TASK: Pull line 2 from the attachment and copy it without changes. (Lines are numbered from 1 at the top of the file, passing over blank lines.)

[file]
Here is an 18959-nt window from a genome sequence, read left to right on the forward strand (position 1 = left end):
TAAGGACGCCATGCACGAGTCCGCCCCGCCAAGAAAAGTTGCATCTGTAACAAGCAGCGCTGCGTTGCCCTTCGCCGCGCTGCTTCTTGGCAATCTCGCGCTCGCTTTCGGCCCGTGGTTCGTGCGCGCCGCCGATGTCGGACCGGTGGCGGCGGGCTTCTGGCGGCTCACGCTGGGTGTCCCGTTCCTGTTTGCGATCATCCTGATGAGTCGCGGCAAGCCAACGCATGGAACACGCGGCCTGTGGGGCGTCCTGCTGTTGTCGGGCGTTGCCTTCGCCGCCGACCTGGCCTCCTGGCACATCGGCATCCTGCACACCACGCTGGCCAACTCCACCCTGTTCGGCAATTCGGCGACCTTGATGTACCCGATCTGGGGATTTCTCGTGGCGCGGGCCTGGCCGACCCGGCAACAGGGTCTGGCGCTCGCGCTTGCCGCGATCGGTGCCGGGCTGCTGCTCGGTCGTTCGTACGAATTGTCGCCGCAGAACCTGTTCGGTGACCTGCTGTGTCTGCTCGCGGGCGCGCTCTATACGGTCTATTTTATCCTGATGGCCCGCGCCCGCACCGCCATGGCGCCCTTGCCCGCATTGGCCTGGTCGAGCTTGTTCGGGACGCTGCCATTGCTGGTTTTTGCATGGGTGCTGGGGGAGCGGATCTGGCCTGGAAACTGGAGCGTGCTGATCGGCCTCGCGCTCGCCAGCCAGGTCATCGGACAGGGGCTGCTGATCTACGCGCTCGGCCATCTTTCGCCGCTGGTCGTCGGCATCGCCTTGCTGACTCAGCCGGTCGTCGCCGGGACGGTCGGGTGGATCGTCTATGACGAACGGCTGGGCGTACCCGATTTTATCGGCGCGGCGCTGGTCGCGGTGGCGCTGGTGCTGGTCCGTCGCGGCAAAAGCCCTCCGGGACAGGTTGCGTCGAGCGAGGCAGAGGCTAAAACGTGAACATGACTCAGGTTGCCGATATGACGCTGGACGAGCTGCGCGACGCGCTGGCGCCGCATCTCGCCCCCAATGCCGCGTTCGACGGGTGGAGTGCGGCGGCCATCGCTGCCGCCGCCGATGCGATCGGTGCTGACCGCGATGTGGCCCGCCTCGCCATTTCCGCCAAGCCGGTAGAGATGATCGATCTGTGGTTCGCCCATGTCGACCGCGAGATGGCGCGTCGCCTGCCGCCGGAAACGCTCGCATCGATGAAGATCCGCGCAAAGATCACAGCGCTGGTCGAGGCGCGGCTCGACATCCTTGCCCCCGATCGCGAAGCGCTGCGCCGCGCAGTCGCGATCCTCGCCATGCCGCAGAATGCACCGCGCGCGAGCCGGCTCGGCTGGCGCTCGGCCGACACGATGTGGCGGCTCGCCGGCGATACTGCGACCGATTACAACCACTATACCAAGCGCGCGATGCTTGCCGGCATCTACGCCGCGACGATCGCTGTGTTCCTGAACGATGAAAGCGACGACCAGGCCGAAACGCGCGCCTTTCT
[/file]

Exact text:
TAAGGACGCCATGCACGAGTCCGCCCCGCCAAGAAAAGTTGCATCTGTAACAAGCAGCGCTGCGTTGCCCTTCGCCGCGCTGCTTCTTGGCAATCTCGCGCTCGCTTTCGGCCCGTGGTTCGTGCGCGCCGCCGATGTCGGACCGGTGGCGGCGGGCTTCTGGCGGCTCACGCTGGGTGTCCCGTTCCTGTTTGCGATCATCCTGATGAGTCGCGGCAAGCCAACGCATGGAACACGCGGCCTGTGGGGCGTCCTGCTGTTGTCGGGCGTTGCCTTCGCCGCCGACCTGGCCTCCTGGCACATCGGCATCCTGCACACCACGCTGGCCAACTCCACCCTGTTCGGCAATTCGGCGACCTTGATGTACCCGATCTGGGGATTTCTCGTGGCGCGGGCCTGGCCGACCCGGCAACAGGGTCTGGCGCTCGCGCTTGCCGCGATCGGTGCCGGGCTGCTGCTCGGTCGTTCGTACGAATTGTCGCCGCAGAACCTGTTCGGTGACCTGCTGTGTCTGCTCGCGGGCGCGCTCTATACGGTCTATTTTATCCTGATGGCCCGCGCCCGCACCGCCATGGCGCCCTTGCCCGCATTGGCCTGGTCGAGCTTGTTCGGGACGCTGCCATTGCTGGTTTTTGCATGGGTGCTGGGGGAGCGGATCTGGCCTGGAAACTGGAGCGTGCTGATCGGCCTCGCGCTCGCCAGCCAGGTCATCGGACAGGGGCTGCTGATCTACGCGCTCGGCCATCTTTCGCCGCTGGTCGTCGGCATCGCCTTGCTGACTCAGCCGGTCGTCGCCGGGACGGTCGGGTGGATCGTCTATGACGAACGGCTGGGCGTACCCGATTTTATCGGCGCGGCGCTGGTCGCGGTGGCGCTGGTGCTGGTCCGTCGCGGCAAAAGCCCTCCGGGACAGGTTGCGTCGAGCGAGGCAGAGGCTAAAACGTGAACATGACTCAGGTTGCCGATATGACGCTGGACGAGCTGCGCGACGCGCTGGCGCCGCATCTCGCCCCCAATGCCGCGTTCGACGGGTGGAGTGCGGCGGCCATCGCTGCCGCCGCCGATGCGATCGGTGCTGACCGCGATGTGGCCCGCCTCGCCATTTCCGCCAAGCCGGTAGAGATGATCGATCTGTGGTTCGCCCATGTCGACCGCGAGATGGCGCGTCGCCTGCCGCCGGAAACGCTCGCATCGATGAAGATCCGCGCAAAGATCACAGCGCTGGTCGAGGCGCGGCTCGACATCCTTGCCCCCGATCGCGAAGCGCTGCGCCGCGCAGTCGCGATCCTCGCCATGCCGCAGAATGCACCGCGCGCGAGCCGGCTCGGCTGGCGCTCGGCCGACACGATGTGGCGGCTCGCCGGCGATACTGCGACCGATTACAACCACTATACCAAGCGCGCGATGCTTGCCGGCATCTACGCCGCGACGATCGCTGTGTTCCTGAACGATGAAAGCGACGACCAGGCCGAAACGCGCGCCTTTCT